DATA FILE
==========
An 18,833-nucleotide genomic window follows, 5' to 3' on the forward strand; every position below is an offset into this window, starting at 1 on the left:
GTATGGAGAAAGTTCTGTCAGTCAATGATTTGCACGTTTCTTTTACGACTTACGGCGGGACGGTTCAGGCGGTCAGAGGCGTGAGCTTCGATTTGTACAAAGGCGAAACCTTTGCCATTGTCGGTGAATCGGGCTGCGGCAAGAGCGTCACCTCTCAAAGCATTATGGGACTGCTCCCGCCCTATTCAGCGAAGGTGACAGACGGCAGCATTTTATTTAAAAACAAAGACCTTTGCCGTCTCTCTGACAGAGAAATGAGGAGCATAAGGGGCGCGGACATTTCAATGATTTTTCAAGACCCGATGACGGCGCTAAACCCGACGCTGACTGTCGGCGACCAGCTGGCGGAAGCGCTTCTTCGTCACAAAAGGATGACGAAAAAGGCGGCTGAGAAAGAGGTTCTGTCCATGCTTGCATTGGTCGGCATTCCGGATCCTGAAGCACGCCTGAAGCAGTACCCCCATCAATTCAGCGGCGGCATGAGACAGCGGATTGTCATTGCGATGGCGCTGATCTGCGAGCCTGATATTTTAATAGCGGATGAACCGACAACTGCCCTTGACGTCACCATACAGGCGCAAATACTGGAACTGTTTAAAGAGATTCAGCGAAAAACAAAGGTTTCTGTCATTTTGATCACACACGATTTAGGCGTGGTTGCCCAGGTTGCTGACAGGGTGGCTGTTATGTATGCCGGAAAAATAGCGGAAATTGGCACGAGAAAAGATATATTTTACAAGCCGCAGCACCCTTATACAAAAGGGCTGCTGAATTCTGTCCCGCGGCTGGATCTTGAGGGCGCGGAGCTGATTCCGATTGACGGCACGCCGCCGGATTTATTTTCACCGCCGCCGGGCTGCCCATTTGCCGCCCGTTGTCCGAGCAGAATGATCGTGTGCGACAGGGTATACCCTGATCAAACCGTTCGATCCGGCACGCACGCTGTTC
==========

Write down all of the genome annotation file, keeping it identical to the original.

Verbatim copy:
An 18,833-nucleotide genomic window follows, 5' to 3' on the forward strand; every position below is an offset into this window, starting at 1 on the left:
GTATGGAGAAAGTTCTGTCAGTCAATGATTTGCACGTTTCTTTTACGACTTACGGCGGGACGGTTCAGGCGGTCAGAGGCGTGAGCTTCGATTTGTACAAAGGCGAAACCTTTGCCATTGTCGGTGAATCGGGCTGCGGCAAGAGCGTCACCTCTCAAAGCATTATGGGACTGCTCCCGCCCTATTCAGCGAAGGTGACAGACGGCAGCATTTTATTTAAAAACAAAGACCTTTGCCGTCTCTCTGACAGAGAAATGAGGAGCATAAGGGGCGCGGACATTTCAATGATTTTTCAAGACCCGATGACGGCGCTAAACCCGACGCTGACTGTCGGCGACCAGCTGGCGGAAGCGCTTCTTCGTCACAAAAGGATGACGAAAAAGGCGGCTGAGAAAGAGGTTCTGTCCATGCTTGCATTGGTCGGCATTCCGGATCCTGAAGCACGCCTGAAGCAGTACCCCCATCAATTCAGCGGCGGCATGAGACAGCGGATTGTCATTGCGATGGCGCTGATCTGCGAGCCTGATATTTTAATAGCGGATGAACCGACAACTGCCCTTGACGTCACCATACAGGCGCAAATACTGGAACTGTTTAAAGAGATTCAGCGAAAAACAAAGGTTTCTGTCATTTTGATCACACACGATTTAGGCGTGGTTGCCCAGGTTGCTGACAGGGTGGCTGTTATGTATGCCGGAAAAATAGCGGAAATTGGCACGAGAAAAGATATATTTTACAAGCCGCAGCACCCTTATACAAAAGGGCTGCTGAATTCTGTCCCGCGGCTGGATCTTGAGGGCGCGGAGCTGATTCCGATTGACGGCACGCCGCCGGATTTATTTTCACCGCCGCCGGGCTGCCCATTTGCCGCCCGTTGTCCGAGCAGAATGATCGTGTGCGACAGGGTATACCCTGATCAAACCGTTCGATCCGGCACGCACGCTGTTC